Is South Korea top on your list of places to visit? Probably not, but it should be.
After living in Seoul for the past two years, I’ve seen a LOT of what this spectacular city has to offer. While there are lots of beautiful and astounding places to see outside of the city, this month’s itinerary focuses on the food, sights, culture, and history that make this ancient capital city worth exploring.
Over the recent Lunar New Year holiday, my mother-in-law came to visit. Needless to say, I was worried about keeping her entertained. Though much of the city shuts down for this important holiday, there’s still plenty to do and see in the (real) city that never sleeps. There’s also plenty more to do in the warmer summer months, so keep in mind this is more of a winter itinerary. Despite the freezing weather, we still saw a whole lot in just 7 days.
This Seoul itinerary doesn’t involve living in the lap of luxury, but it also doesn’t involve eating street food for every meal. We ate out a few times a day, enjoyed frequent cocktails, and bought souvenirs when it struck our fancy. If there’s one strange thing about Seoul, you can spend as much or as little as you want and still have a great time.
Also, if you’re looking for a travel guide, I highly recommend this one. Even living in Seoul, we used this guide on a weekly basis. Their “Seoul’s Best” lists are 100% spot-on and we did every single one of them in our time there. Includes lots of places within a few hours of the city as well. OK, let’s get started.
Points of Interest
Cost of Flight (from CLT): FREE with miles!
Travel Expenses: ~$500
Amount Under Budget: $190
Comfort Level: Grown-up Tourist
This Seoul itinerary is super-duper detailed, so be prepared.
Day 1: Namsan Tower, Noksapyeong BBQ, Noraebang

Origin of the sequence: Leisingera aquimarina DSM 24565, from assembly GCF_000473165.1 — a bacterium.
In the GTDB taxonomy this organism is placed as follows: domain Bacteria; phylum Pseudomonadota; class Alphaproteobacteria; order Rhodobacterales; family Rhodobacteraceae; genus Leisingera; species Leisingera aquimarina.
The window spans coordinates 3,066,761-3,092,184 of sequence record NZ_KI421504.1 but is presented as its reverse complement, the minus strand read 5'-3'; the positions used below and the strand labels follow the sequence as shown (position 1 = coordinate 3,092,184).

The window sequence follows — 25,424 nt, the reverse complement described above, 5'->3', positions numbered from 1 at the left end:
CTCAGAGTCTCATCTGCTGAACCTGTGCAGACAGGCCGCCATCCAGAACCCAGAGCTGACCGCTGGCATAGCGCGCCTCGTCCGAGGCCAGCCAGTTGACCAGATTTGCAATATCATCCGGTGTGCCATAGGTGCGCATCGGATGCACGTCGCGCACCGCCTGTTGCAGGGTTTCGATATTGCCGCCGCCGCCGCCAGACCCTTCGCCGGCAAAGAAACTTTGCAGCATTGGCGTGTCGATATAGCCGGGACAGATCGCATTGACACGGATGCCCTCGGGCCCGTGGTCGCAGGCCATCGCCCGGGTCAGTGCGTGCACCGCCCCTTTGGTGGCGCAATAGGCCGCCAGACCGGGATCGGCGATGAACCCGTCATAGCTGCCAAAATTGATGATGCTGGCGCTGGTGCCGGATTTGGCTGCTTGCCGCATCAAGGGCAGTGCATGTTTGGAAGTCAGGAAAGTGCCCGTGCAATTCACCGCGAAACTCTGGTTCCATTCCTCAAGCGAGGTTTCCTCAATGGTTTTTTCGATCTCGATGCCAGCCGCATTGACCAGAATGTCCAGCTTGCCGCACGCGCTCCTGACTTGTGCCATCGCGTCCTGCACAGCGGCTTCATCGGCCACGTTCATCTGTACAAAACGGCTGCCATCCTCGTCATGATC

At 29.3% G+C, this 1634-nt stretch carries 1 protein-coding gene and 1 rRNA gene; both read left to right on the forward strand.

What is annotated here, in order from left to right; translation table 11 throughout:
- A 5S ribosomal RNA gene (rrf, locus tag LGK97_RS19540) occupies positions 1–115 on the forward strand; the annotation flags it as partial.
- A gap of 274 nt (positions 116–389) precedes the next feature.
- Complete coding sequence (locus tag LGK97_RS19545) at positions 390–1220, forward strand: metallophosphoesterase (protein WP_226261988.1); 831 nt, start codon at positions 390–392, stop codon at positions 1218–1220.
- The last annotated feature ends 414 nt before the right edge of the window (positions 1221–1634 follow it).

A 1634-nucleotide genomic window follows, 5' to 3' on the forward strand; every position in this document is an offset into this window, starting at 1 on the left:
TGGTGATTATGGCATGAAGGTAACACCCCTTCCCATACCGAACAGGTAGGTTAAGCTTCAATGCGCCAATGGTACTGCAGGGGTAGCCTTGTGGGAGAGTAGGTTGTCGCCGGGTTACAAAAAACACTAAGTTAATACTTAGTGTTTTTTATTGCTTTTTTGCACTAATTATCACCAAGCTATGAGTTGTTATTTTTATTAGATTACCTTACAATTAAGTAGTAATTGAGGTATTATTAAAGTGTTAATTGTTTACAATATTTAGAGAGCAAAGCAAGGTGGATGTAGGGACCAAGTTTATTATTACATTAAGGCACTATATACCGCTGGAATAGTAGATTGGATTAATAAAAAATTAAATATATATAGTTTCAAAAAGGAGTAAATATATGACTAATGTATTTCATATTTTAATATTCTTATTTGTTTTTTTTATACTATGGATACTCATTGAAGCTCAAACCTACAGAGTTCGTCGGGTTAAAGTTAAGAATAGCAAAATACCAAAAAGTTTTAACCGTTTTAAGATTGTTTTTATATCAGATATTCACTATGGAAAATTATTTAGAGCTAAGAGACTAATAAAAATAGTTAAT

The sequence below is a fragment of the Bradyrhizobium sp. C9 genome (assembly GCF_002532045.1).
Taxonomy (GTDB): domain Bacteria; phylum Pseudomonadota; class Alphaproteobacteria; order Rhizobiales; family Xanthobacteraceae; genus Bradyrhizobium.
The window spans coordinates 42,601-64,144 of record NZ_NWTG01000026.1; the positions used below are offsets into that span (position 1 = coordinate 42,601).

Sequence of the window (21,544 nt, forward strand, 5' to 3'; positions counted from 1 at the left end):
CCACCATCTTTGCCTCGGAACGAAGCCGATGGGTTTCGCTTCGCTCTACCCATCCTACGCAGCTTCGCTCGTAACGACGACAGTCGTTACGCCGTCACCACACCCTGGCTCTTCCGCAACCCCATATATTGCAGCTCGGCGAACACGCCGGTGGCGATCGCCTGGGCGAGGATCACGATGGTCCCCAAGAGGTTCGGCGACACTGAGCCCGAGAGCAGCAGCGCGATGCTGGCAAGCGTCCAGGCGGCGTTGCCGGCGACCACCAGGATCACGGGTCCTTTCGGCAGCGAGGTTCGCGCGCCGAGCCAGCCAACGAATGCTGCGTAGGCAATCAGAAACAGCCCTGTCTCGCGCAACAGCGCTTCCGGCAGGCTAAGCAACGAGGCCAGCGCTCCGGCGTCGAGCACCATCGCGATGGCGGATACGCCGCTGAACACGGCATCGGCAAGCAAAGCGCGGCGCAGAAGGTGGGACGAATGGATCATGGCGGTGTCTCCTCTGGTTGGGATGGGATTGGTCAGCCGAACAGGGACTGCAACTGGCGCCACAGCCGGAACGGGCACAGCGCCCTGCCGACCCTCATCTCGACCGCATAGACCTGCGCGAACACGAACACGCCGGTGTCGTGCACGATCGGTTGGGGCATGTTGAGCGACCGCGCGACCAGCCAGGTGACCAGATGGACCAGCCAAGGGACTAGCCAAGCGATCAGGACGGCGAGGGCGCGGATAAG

If you’re like me, you will stay in a cheap hostel in the center of town. But since our guest was not a seasoned traveler, we opted for the Kensington Hotel in Yeouido. (FKA: The Lexington Hotel). Luxurious, great views, and centrally located so it’s easy to get to lots of places. And at $100 a night including a great breakfast buffet, it isn’t gonna break the bank before you even leave your room.
The top of Namsan is a 10 minute walk from Noksapyeong Station followed by a quick 20 minute hike. Heading to the top of Namsan Tower means expansive views of the city in every direction. Unless of course the whole city is blanketed in a thick haze. But you’ll get used to that here.
On your way walking back to the subway station, you will pass a BBQ restaurant on a corner on your right. It’s pinned on the map to help you find it. Eat there. Order the samgyeopsal, the dwegi galbi, and the galbisal. You’re welcome.
If the soju and beer has loosened you up enough, then find your way to a noraebang. These private karaoke rooms are an inescapable part of the Seoul landscape. Stumble into any one you please, order some beers and sojus, and start singing. Noraebangs never close so don’t be surprised if you accidentally sing until sunrise.
Day 2: Noryangjin Fish Market, Hongdae Trick Eye Museum, Dalk Galbi